No more heartbreak hotel?

Photo by KEEM IBARRA on Unsplash

In Chapter 1 of Introductory Scots Law, I discussed alternative methods of resolving issues or disputes which may have legal consequences.

In particular, I focused on the role of regulatory bodies which can assist members of the public e.g. consumers to lodge complaints and have these disputes resolved relatively inexpensively.

One of these regulatory bodies with an important role to play in consumer law is the Competition and Markets Authority (CMA) . This organisation aims to ensure that there is a level playing field for consumers and that businesses do not exploit an often dominant position in the market place.

A recent story which threw some light on the work of the CMA concerned misleading pricing and marketing policies which were being used by some hotel booking websites. In particular, the CMA found that some booking companies were using high pressure tactics to get consumers to finalise a booking. A favourite tactic being used by the booking sites was to give consumers the impression that demand for rooms at certain hotels was far greater than was actually the case.

Consumers do have recourse to the law – the Consumer Protection from Unfair Trading Practices Regulations 2008 is one such example (see Chapter 4 of Introductory Scots Law). That said, taking individual legal action can be fraught with risk for consumers. It is often better if a regulator, such as the CMA, is willing to go to the barricades on behalf of consumers generally in an attempt to get businesses to play fair – either by means of (gentle) persuasion or by threats of legal action.

As a result of the intervention by the CMA, hotel booking sites will now have to behave more transparently in their interactions with actual and potential customers.

A link to a CMA press release concerning hotel booking websites can be found below:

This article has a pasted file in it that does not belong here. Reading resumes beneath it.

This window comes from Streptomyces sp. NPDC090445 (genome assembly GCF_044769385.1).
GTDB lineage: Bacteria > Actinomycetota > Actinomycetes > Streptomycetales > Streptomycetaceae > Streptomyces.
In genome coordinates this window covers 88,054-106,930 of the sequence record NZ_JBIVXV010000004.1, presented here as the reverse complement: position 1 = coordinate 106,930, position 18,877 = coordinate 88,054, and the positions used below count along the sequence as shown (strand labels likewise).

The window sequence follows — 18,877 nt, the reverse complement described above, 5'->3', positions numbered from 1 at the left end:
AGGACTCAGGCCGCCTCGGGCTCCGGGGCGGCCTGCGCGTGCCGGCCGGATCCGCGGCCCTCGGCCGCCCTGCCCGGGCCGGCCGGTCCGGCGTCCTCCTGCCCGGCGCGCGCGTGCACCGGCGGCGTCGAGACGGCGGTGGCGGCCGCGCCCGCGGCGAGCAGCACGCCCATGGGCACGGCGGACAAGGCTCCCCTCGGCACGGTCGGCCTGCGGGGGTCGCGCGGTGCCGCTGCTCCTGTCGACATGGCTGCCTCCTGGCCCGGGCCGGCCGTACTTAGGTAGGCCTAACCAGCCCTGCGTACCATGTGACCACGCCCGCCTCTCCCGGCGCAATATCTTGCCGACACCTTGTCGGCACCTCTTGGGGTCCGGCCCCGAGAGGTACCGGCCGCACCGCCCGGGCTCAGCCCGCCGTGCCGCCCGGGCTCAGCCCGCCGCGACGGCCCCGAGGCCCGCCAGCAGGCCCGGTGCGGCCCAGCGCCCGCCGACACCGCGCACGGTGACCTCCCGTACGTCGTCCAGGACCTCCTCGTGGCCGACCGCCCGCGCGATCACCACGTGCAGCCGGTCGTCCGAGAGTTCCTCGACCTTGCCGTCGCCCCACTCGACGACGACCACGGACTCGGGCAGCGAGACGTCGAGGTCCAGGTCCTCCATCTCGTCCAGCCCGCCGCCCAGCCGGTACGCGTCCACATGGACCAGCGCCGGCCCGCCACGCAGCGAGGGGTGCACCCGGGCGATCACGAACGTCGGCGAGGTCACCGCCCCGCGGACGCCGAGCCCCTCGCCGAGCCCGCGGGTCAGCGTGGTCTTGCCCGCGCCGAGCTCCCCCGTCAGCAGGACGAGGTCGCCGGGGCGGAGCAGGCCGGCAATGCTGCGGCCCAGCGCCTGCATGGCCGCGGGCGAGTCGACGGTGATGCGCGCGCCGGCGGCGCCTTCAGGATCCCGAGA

https://www.gov.uk/government/news/hotel-booking-sites-to-make-major-changes-after-cma-probe

A link to a BBC report about the CMA investigation can be found below:

I saw this on the BBC News App and thought you should see it:

Hotel booking sites to end ‘misleading’ sales

Hotels agree to be clearer about discount claims and stop high-pressure selling tactics.

Copyright – Seán J Crossan, 14 March 2019

Published by

sjcrossan1

A legal blog by the author of Introductory Scots Law: Theory & Practice (3rd Edition: 2017; Hodder Gibson) Sean J. Crossan BA (Hons), LLB (Hons), MSc, TQFE I have been teaching law in Higher and Further Education for nearly 25 years. I also worked as an employment law consultant in a Glasgow law firm for over a decade. I am also a trade union representative and continue to make full use of my legal background. Please note that this Blog provides a general commentary about issues in Scots Law. It is not intended as a substitute for in-depth legal advice. If you have a specific legal problem, you should always consult with a qualified Scottish solicitor who will be able to provide you with the support that you require.

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